Dream Girl by CaptainCaptionDownloadFlowchart
Between the releases of Student Transfer 1.0 and 4.3, barely any work has been done on the path where John summons the demon Circe.  But that has not stopped Scenario writers… or rather the writer behind the Mistaken and Connie paths of Student Transfer, from approaching the subject matter in their own way.  As the title implies the Scenario follows John as they predictably mess up their wish to real boot their idealized unspoiled waifu, but they are naturally turned into their dream girl instead, because demons are big fans of bamboozling people.  

What’s currently available is very light, only detailing the first evening and morning of John’s new life as a college student and bartender, wherein they are tasked with piecing things together while dealing with the consequences of his poorly worded wish and hyper specific fetishes.  Considering this is coming from a long-standing member of the dev team, the quality on display here is on par with the main game, aside from the lack of music, offering a visually compelling and well written affair with a number of nifty insights, careful details, and chuckle-worthy lines.  Overall good stuff, and I’d like to see more.

Helping Zoey by Jasmine359 Flowchart
Serving as something of a reinterpretation of the undeveloped Zoey Swap route in the base game, Helping Zoey finds John placed in an unfavorable predicament in trying to aid the Kiyoshi-obsessed Zoey in pursuing her inexplicable love.  Being transformed into her and forced to spend the ensuing day in her shoes, where they predictably run into a winding path of scrambles that either have them coast through this uncomfortable situation, fight back against Zoey, or get into a situation where his very concept of identity is at risk.  Either due to the unexpected malice of Zoey herself, who takes to the power of the alien remote quite easily, or by a third party.

What’s here is ultimately good stuff that aligns itself well with the base game while boasting a similar level of quality, barring the delicate hand of an editor, but there are some elements that don’t fare quite as well.  Such as John’s overplayed displeasure with the act of being a girl, his strong fixation on his penis, Katrina’s fondling of John while he is in Zoey’s body which was just… a bit strange, and a section where John prances about in Zoey’s naked body for an extended period of time and then masturbates.  Zoey is presented as a teenager, appears to have sexually matured, and the dev team has a rule where they will not accept Scenarios depicting children in a sexual manner, yet included this in version 4.3. I don’t have a problem with this stuff, but I’m sure it’s a major turn-off for some people… in both ways.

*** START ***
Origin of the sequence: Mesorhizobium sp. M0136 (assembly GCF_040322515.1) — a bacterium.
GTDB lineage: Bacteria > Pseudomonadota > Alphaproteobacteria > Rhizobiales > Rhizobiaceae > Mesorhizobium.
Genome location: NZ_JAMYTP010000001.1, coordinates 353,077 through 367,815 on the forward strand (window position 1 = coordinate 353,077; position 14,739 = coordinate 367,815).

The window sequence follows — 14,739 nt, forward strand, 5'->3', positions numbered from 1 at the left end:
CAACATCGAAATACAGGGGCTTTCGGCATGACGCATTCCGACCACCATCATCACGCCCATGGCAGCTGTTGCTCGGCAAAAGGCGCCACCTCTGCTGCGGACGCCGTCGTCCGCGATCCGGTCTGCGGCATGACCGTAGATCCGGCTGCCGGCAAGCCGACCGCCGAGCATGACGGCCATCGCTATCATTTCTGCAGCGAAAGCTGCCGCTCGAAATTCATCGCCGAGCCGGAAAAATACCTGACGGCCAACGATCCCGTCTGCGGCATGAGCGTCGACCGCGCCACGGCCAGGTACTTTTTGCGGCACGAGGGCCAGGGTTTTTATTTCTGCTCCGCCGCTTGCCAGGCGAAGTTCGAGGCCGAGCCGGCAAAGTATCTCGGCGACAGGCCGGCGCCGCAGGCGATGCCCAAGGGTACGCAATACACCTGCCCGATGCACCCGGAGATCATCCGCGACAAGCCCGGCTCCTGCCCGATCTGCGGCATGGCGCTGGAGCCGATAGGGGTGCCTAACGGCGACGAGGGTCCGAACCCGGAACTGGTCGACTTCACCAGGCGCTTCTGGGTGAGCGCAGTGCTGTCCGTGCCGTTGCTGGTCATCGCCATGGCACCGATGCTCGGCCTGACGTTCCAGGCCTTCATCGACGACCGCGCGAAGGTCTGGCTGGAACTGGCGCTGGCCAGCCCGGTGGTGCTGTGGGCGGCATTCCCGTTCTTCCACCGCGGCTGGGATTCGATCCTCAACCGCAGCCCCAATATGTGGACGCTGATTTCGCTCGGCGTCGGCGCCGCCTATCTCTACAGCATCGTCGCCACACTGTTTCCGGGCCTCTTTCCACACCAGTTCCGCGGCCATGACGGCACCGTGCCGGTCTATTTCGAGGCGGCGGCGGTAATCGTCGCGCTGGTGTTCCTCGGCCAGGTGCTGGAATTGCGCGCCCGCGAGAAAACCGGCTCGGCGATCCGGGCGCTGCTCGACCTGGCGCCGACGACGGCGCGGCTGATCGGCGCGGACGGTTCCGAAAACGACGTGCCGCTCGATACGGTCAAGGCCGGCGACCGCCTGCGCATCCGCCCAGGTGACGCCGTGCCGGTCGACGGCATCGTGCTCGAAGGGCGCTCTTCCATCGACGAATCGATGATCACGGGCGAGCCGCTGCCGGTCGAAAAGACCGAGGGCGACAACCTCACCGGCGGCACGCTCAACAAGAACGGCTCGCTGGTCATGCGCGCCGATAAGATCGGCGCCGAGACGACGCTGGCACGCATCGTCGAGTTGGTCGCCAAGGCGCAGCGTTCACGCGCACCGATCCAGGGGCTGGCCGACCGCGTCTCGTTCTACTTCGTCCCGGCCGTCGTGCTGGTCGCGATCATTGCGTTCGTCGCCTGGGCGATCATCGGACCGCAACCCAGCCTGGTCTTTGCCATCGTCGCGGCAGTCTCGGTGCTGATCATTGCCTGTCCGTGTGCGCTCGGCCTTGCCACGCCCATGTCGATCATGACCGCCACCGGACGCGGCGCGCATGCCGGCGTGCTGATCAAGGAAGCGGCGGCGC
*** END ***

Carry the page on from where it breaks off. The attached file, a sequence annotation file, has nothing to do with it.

Quibbles aside, the scenario offers a solid concept that I am happy to have seen explored, and look forward to where it can go if taken to an extreme, either by the dev team itself or the scenario writer, whenever they manage to finish the update they have been working on over the past two years.  Wait, updates? Does that mean I am going to revisit these Scenario as they keep getting updated? I guess I can revisit some Scenarios after they’re completed but… I probably should have thought of this more than not at all.

Also, this Scenario is no longer available for direct download as the provided link no longer works.

John, Interrupted by WeebeeDownloadFlowchart
A path that I have been waiting to see updated since Version 3.0 came out has been the “Jane Route” where John avoids all opportunities to use the alien remote and ends up using it to turn himself to his female alter ego.  I specifically wanted this because there is a semi-developed route that was prepared leading up to V3, but it has not really been worked on since then.  Anyways, somebody thought about pivoting away from the Runaway Jane outcome by having Holly burst in to see John Jane-ing it up, and let things progress from there.  With the ultimate storyline the writer settled on centering around John revealing the remote, or at least its ‘gender’ change function to his mother and sister, while stating a willingness to try it out for a while, mostly as a way to figure out what the deal is with mid-retcon Holly.